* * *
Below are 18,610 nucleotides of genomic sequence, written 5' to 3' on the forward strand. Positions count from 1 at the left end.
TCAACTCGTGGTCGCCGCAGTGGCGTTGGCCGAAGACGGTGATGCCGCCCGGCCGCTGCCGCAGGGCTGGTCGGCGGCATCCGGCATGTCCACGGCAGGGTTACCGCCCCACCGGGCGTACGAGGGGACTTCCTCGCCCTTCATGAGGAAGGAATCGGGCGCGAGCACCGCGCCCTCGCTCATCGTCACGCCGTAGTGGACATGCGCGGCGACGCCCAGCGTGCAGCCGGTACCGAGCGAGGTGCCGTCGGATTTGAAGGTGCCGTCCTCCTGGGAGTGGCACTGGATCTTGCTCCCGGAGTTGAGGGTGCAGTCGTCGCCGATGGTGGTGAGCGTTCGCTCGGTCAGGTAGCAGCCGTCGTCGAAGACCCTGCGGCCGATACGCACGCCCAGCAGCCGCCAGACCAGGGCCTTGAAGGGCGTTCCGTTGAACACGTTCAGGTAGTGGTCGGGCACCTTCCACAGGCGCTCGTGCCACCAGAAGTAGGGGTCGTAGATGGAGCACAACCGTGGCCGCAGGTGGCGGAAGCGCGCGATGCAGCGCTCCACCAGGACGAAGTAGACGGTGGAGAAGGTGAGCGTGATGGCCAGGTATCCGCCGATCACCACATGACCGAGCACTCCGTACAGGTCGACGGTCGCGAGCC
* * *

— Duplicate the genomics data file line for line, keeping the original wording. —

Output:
Below are 18,610 nucleotides of genomic sequence, written 5' to 3' on the forward strand. Positions count from 1 at the left end.
TCAACTCGTGGTCGCCGCAGTGGCGTTGGCCGAAGACGGTGATGCCGCCCGGCCGCTGCCGCAGGGCTGGTCGGCGGCATCCGGCATGTCCACGGCAGGGTTACCGCCCCACCGGGCGTACGAGGGGACTTCCTCGCCCTTCATGAGGAAGGAATCGGGCGCGAGCACCGCGCCCTCGCTCATCGTCACGCCGTAGTGGACATGCGCGGCGACGCCCAGCGTGCAGCCGGTACCGAGCGAGGTGCCGTCGGATTTGAAGGTGCCGTCCTCCTGGGAGTGGCACTGGATCTTGCTCCCGGAGTTGAGGGTGCAGTCGTCGCCGATGGTGGTGAGCGTTCGCTCGGTCAGGTAGCAGCCGTCGTCGAAGACCCTGCGGCCGATACGCACGCCCAGCAGCCGCCAGACCAGGGCCTTGAAGGGCGTTCCGTTGAACACGTTCAGGTAGTGGTCGGGCACCTTCCACAGGCGCTCGTGCCACCAGAAGTAGGGGTCGTAGATGGAGCACAACCGTGGCCGCAGGTGGCGGAAGCGCGCGATGCAGCGCTCCACCAGGACGAAGTAGACGGTGGAGAAGGTGAGCGTGATGGCCAGGTATCCGCCGATCACCACATGACCGAGCACTCCGTACAGGTCGACGGTCGCGAGCC